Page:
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The Forced Vacation

This past week was a time that I am not used to having – a week of quiet solitude.  Towards the end of January, I had been feeling rundown.  This is not unusual.  I love my work and it drives me to have about a 16 hour work day, give or take 6 days a week.  I enjoy going home from 5pm – 8pm at night to eat dinner and tuck my children in to bed.  Then it is time to finish my work.  This schedule is very rewarding.  I know that I am giving my family everything I have and caring for my co-workers and clients needs.  However, it can exhaust me after a while.  Thus, when I was feeling drained it was not a new feeling.  However, when I started getting some chills and then of course the fever – that was new.

Thus for the benefit of the team and our clients, I stayed home.  That honestly was a new feeling.  I don’t like staying home.  Since I was 13 years old, I have had a job.  I remember talking with Mr. Minor – my 8th grade social studies (and mock trial) teacher about getting a job.  At 13 years of age, I would stay late at my middle school and be responsible for mopping the cafeteria floors.  It is a whole different perspective when you actually have to clean up the mess you see others making around you.

Working at 13 was not put upon me by my parents or anyone else.  It is something I did and have done since that time.  I remember being in High School and having my job, my academic clubs, my volunteering with a local children’s group, and then changing clothes in the car to try to get to soccer practice on time.  That did not even include my actual classes and the work that went with them.  I had at times three jobs in college and 2 jobs in law school.  The only time I felt out of control was when I had a panic attack at 14 years old, but that was the only one.  It taught me to only worry about what is in my control and to leave the rest to God.  I realized that it is a gift from God to have each day and to be able to “do”.   So many don’t have the day or the abilities to do, as I am blessed to be able to do.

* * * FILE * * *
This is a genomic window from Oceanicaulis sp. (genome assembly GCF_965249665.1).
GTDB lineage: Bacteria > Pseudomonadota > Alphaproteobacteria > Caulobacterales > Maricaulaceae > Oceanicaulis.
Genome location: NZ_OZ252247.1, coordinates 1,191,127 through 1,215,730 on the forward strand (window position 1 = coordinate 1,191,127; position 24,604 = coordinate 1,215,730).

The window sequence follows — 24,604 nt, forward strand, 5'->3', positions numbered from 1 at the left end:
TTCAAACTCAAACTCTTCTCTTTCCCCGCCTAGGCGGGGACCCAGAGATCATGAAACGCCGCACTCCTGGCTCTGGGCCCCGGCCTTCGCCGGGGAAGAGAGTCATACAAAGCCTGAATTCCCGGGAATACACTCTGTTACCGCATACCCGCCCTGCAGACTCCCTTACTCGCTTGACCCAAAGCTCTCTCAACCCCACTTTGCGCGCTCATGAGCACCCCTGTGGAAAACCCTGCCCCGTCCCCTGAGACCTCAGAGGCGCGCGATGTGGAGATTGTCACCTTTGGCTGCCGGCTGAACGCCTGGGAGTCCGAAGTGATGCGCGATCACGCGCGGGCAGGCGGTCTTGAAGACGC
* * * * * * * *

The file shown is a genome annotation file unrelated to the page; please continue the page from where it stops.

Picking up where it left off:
It was never expected of me, but it was instilled in me.  My mother and father did not graduate college, but worked hard everyday to achieve a life for my sister and me.  I would not see my father for months at a time, not because he was missing but because he was working.  Looking back, I realize the sacrifices they made to give my sister and me, the opportunities we now enjoy.  The same opportunities they did not have.  My Dad grew up on a farm in the country of NC and my mom grew up one of nine children in upstate NY.  They worked for everything they had, because that is all they had.

To have this life in which I am able to work and give every piece of me to my children, my wife, my team, and my clients for those same opportunities is a daily blessing.  I gladly give of myself to serve those that chance at an opportunity to succeed.  To be forced to sit for a week and do nothing is hard when what you possess is your ability to push through, however my team was amazing and I barely even heard from them.  My wife is amazing in what she does on a daily basis to educate our young gentleman and lady.  To have this week to recover was a great retreat of the mind to reconnect and reflect on how great a group of people I have around me, including my family, the team we have at Goldfinch Winslow, and the great clients we serve.

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